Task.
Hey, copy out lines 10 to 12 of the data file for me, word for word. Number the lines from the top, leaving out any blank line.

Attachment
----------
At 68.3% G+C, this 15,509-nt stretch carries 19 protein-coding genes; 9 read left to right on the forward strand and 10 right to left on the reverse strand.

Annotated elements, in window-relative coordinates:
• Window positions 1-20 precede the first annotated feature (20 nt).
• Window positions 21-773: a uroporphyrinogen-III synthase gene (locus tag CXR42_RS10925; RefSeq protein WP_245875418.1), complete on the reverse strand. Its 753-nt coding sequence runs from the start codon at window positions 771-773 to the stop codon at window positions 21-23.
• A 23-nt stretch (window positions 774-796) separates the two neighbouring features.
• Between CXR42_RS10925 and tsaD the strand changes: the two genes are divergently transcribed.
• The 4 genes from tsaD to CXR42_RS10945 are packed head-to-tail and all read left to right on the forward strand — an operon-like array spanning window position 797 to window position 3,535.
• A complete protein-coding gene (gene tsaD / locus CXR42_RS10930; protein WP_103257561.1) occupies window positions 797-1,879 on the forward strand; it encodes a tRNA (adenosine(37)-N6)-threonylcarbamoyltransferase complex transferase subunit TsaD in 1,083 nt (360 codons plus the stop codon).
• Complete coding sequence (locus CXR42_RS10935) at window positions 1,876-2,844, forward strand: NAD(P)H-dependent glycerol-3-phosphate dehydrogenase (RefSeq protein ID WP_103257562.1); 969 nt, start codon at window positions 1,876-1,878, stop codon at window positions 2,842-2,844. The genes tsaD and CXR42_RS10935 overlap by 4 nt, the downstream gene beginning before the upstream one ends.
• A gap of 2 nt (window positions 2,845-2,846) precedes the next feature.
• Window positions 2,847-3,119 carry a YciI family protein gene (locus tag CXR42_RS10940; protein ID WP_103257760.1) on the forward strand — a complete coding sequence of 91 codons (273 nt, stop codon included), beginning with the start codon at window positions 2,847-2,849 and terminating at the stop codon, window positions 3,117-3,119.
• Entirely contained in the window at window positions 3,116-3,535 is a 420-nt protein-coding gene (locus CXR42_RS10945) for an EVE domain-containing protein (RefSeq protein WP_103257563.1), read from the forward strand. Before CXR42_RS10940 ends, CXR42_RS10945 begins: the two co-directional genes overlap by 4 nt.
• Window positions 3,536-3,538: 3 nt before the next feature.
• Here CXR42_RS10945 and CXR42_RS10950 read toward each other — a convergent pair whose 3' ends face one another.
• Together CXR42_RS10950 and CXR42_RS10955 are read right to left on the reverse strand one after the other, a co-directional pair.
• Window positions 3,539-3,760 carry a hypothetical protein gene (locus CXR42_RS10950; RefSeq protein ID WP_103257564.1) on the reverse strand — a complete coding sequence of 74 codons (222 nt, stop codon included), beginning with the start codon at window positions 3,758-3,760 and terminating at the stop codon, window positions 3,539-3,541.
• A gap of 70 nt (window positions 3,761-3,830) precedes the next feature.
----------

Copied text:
• A gap of 2 nt (window positions 2,845-2,846) precedes the next feature.
• Window positions 2,847-3,119 carry a YciI family protein gene (locus tag CXR42_RS10940; protein ID WP_103257760.1) on the forward strand — a complete coding sequence of 91 codons (273 nt, stop codon included), beginning with the start codon at window positions 2,847-2,849 and terminating at the stop codon, window positions 3,117-3,119.
• Entirely contained in the window at window positions 3,116-3,535 is a 420-nt protein-coding gene (locus CXR42_RS10945) for an EVE domain-containing protein (RefSeq protein WP_103257563.1), read from the forward strand. Before CXR42_RS10940 ends, CXR42_RS10945 begins: the two co-directional genes overlap by 4 nt.